A Reverend has claimed he is "mystified" by new Church of England guidelines which state priests should should call in social workers or police officers before they carry out an exorcism on a child.
Appearing on the Cristo Foufas show, Reverend George Pitcher claimed terminology like "casting out demons" from children sounded "highly abusive".
Guidance on carrying out exorcisms was first released by the Church of England in 1975 following the popularity of the horror film The Exorcist. It was later revised in 2012.
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"In the first instance we look for rational explanations - is there an awful practical joker that's gaslighting them? If that doesn't stand up and we can't find peace and protection through doing that then there might be a medical issue," Reverend Pitcher explained.
"The brain is a physical organ like any other, but almost infinitely more complex. Under those circumstances we need to explore whether there's a mental health problem. In that context I would want to bring in medical professionals."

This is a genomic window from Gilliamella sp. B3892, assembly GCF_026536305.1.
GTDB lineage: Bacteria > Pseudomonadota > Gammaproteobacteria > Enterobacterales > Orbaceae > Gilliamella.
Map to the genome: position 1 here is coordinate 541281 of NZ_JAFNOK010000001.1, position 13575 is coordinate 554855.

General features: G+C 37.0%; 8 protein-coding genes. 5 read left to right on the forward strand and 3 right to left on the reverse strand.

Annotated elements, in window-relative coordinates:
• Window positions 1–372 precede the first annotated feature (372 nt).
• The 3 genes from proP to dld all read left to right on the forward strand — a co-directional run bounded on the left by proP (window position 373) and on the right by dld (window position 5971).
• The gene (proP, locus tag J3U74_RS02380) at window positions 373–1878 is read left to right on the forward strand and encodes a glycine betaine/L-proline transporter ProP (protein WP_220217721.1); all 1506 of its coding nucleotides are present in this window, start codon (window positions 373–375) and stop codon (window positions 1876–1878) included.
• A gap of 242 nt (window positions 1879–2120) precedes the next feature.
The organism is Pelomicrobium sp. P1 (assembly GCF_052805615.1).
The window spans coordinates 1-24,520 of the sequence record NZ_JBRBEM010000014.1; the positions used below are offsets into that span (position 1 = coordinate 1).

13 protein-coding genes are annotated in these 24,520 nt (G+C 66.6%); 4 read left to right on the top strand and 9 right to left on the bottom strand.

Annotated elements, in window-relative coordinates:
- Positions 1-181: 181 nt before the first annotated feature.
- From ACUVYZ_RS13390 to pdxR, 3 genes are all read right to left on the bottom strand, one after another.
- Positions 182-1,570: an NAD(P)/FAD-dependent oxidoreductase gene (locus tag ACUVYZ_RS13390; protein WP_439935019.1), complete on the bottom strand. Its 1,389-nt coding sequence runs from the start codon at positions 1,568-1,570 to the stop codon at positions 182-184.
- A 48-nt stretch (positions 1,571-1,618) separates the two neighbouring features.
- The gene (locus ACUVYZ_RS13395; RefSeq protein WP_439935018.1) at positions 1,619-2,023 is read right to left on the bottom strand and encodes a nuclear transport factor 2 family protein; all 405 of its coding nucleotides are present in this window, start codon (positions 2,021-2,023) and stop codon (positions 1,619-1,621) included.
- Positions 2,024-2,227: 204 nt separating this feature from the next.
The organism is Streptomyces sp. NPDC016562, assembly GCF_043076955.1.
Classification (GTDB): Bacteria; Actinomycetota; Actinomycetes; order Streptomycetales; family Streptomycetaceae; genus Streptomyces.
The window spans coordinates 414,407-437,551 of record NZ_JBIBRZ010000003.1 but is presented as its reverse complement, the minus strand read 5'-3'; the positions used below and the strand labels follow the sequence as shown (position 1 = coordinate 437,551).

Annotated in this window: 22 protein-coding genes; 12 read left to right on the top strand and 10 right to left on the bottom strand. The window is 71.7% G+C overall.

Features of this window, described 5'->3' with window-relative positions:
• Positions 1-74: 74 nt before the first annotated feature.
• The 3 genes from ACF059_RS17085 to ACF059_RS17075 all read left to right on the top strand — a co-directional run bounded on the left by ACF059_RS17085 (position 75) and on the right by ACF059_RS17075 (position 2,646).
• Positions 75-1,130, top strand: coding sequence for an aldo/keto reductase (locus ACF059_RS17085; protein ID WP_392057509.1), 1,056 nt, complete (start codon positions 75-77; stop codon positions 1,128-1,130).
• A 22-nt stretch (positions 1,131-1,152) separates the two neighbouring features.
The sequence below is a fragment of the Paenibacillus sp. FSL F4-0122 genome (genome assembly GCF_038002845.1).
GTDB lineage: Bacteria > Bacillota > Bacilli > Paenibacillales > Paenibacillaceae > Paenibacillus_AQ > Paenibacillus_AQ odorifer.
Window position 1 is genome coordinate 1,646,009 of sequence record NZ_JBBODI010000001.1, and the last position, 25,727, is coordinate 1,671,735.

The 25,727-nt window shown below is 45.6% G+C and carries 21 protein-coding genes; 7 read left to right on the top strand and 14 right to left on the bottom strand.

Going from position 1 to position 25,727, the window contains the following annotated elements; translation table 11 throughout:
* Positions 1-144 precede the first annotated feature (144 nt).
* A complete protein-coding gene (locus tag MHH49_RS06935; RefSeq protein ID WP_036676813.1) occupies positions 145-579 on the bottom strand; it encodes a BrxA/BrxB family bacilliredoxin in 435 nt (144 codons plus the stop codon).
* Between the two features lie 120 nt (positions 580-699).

Under the new guidance issued earlier this week, Clergy and Church officials have been advised to bring in child welfare specialists or police if a crime is suspected.
No such thing as 'someone with a pointy tail and hooves'
It reads: "Deliverance is an area of ministry where particular caution needs to be exercised, especially when ministering to someone in a disturbed state."
Reverend Pitcher said he did not believe in "someone with a pointy tail and hooves", and claimed mental trauma could be behind parents believing their child was possessed.
"I haven't come across any priests in my Anglican church who believe in a devil or Satan, or posession," he said.
"They certainly believe in mental ill health. Ill health needs comfort and prayer and medical help, of course."